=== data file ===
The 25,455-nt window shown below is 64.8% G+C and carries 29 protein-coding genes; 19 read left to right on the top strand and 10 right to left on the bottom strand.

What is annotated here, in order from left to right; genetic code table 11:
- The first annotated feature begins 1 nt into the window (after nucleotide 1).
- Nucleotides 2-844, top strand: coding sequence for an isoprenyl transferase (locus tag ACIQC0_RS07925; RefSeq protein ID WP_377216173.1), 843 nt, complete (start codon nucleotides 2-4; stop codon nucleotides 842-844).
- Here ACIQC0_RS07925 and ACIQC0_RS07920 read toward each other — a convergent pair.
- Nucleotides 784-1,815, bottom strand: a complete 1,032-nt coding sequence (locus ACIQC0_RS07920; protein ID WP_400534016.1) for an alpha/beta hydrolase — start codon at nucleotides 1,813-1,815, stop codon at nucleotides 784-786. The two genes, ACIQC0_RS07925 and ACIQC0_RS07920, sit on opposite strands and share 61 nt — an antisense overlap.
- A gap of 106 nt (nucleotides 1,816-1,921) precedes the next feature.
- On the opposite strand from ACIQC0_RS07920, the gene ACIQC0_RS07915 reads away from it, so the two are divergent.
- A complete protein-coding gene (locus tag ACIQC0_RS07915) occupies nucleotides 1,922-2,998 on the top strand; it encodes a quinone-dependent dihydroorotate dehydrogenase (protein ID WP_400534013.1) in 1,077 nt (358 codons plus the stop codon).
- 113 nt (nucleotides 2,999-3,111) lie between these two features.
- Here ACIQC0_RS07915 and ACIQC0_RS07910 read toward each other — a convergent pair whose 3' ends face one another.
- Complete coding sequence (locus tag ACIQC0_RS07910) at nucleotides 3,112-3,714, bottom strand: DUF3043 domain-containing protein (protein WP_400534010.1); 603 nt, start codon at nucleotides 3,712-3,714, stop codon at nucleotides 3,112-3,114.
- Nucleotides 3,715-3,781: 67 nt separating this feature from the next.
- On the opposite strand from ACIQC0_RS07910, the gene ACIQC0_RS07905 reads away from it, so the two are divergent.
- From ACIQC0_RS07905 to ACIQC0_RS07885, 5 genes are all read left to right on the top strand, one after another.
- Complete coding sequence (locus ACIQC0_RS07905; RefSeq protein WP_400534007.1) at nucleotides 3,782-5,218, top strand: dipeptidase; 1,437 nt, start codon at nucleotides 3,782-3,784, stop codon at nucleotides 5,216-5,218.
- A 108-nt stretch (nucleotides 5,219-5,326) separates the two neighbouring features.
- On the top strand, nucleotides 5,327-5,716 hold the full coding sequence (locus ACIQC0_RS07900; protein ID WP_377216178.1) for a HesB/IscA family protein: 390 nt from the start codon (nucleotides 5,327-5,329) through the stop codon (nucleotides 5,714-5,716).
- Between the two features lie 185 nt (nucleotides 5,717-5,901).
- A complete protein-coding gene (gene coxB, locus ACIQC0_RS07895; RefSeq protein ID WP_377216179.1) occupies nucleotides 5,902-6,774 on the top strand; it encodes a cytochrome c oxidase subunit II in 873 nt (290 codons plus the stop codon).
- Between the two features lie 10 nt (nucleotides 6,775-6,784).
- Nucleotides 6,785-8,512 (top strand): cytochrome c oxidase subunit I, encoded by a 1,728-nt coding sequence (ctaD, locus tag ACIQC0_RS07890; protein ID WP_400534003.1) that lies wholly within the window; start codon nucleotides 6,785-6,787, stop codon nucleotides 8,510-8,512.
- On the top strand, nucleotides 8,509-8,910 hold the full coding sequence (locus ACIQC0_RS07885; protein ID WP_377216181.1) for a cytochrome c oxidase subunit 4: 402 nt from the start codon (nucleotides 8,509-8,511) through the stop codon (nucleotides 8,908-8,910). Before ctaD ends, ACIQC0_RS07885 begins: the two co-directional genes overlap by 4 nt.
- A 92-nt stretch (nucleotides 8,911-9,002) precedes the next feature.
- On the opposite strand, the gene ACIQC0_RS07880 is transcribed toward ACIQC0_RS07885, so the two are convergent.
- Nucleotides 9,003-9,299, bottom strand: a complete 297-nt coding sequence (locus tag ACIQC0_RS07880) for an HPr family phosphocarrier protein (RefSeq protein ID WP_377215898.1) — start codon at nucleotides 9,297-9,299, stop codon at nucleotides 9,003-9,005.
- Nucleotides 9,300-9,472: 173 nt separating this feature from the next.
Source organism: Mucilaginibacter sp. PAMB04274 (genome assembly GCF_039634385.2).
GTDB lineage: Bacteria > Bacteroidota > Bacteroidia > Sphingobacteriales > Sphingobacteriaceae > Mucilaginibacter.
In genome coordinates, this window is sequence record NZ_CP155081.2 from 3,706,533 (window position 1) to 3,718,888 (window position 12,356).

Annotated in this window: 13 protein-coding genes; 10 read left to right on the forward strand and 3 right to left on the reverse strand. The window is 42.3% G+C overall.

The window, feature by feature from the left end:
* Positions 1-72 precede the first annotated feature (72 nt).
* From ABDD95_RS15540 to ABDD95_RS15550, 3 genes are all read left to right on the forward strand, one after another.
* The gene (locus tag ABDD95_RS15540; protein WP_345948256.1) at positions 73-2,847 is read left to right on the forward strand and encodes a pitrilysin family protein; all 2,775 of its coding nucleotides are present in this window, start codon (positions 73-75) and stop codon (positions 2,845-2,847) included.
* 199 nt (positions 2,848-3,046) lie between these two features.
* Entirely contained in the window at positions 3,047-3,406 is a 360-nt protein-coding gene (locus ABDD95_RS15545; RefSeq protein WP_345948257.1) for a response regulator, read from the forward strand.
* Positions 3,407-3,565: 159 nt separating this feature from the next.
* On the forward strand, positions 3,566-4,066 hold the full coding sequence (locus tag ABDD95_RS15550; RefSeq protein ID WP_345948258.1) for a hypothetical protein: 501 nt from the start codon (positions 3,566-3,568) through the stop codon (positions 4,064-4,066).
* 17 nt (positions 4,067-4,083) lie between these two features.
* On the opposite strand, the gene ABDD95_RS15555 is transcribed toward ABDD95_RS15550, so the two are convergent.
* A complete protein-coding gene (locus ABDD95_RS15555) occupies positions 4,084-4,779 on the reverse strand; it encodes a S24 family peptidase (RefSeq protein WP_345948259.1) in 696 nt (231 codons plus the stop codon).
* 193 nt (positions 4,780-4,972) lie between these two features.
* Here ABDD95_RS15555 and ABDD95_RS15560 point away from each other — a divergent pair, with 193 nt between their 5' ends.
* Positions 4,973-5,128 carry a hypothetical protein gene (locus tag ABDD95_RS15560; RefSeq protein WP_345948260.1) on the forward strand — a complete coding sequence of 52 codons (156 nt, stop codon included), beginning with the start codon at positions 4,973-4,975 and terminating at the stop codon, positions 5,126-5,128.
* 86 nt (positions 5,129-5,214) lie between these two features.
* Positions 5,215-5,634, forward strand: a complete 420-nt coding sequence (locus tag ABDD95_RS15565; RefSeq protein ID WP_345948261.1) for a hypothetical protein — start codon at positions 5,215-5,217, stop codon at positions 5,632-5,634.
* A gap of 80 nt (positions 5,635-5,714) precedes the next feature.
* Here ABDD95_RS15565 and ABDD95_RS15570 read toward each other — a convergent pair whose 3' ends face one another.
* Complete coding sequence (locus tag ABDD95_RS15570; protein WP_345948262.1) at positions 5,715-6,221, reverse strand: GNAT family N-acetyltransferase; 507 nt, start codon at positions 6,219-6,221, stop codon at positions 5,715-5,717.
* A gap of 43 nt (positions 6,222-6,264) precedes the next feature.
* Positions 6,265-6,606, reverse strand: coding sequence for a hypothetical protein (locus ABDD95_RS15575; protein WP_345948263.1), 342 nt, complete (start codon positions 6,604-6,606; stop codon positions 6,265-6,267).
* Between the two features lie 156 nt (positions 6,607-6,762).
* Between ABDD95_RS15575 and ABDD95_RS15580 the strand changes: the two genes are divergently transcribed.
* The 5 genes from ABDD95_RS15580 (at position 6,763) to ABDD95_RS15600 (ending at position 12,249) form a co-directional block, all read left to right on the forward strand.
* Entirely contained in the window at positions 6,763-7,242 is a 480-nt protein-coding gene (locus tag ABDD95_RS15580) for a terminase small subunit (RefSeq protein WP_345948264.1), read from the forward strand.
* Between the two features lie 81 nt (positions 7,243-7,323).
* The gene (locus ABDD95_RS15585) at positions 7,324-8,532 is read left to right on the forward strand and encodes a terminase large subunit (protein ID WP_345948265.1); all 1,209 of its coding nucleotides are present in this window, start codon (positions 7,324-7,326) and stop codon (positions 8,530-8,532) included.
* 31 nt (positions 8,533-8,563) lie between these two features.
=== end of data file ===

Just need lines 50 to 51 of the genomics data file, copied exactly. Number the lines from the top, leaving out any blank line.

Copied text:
* Complete coding sequence (locus tag ABDD95_RS15570; protein WP_345948262.1) at positions 5,715-6,221, reverse strand: GNAT family N-acetyltransferase; 507 nt, start codon at positions 6,219-6,221, stop codon at positions 5,715-5,717.
* A gap of 43 nt (positions 6,222-6,264) precedes the next feature.